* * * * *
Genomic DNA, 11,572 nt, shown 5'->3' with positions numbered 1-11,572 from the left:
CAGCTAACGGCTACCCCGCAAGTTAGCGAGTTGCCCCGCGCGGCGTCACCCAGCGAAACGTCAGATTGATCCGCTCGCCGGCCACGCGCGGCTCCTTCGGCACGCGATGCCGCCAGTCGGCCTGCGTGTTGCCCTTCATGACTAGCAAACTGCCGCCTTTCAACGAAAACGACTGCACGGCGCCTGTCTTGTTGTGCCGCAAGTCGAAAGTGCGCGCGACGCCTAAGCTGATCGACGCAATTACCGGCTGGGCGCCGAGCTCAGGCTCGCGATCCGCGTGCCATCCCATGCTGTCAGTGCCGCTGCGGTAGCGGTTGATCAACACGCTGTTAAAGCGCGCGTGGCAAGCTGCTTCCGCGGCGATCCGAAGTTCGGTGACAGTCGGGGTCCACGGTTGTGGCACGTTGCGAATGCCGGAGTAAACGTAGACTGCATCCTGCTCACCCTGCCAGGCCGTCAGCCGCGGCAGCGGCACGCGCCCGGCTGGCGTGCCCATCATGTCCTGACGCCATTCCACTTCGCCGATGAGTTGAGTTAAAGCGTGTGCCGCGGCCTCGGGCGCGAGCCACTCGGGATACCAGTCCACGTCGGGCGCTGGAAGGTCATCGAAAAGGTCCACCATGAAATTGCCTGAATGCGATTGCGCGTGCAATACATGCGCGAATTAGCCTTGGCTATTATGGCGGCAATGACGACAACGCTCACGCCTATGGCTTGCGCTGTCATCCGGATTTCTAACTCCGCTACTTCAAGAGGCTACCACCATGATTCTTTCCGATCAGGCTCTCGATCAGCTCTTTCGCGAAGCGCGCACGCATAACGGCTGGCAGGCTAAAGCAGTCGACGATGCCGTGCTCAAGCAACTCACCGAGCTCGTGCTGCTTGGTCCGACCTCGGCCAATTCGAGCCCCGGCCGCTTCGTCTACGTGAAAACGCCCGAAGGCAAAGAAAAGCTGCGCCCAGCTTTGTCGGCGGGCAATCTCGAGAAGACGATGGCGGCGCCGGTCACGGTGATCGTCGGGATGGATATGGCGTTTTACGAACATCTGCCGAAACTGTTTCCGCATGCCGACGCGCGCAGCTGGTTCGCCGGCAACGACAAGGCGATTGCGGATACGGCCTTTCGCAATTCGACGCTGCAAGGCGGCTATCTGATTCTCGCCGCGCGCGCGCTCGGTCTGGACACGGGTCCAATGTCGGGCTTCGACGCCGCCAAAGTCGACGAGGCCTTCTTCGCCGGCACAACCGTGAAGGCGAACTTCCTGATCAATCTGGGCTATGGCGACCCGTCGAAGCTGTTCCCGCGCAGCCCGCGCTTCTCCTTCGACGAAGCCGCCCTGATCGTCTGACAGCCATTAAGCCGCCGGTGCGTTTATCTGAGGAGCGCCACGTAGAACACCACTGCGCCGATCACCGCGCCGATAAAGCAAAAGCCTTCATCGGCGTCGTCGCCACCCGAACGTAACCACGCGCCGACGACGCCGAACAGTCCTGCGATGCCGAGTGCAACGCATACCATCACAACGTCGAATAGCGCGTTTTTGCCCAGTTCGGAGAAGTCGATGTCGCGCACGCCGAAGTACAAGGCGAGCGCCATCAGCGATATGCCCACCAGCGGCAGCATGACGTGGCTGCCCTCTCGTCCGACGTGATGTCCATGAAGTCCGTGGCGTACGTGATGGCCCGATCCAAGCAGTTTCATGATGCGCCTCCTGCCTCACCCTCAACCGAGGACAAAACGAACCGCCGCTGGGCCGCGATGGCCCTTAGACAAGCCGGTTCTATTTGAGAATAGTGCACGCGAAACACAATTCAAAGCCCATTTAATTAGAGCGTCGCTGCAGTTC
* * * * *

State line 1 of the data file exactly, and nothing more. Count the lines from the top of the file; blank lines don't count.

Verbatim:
Genomic DNA, 11,572 nt, shown 5'->3' with positions numbered 1-11,572 from the left: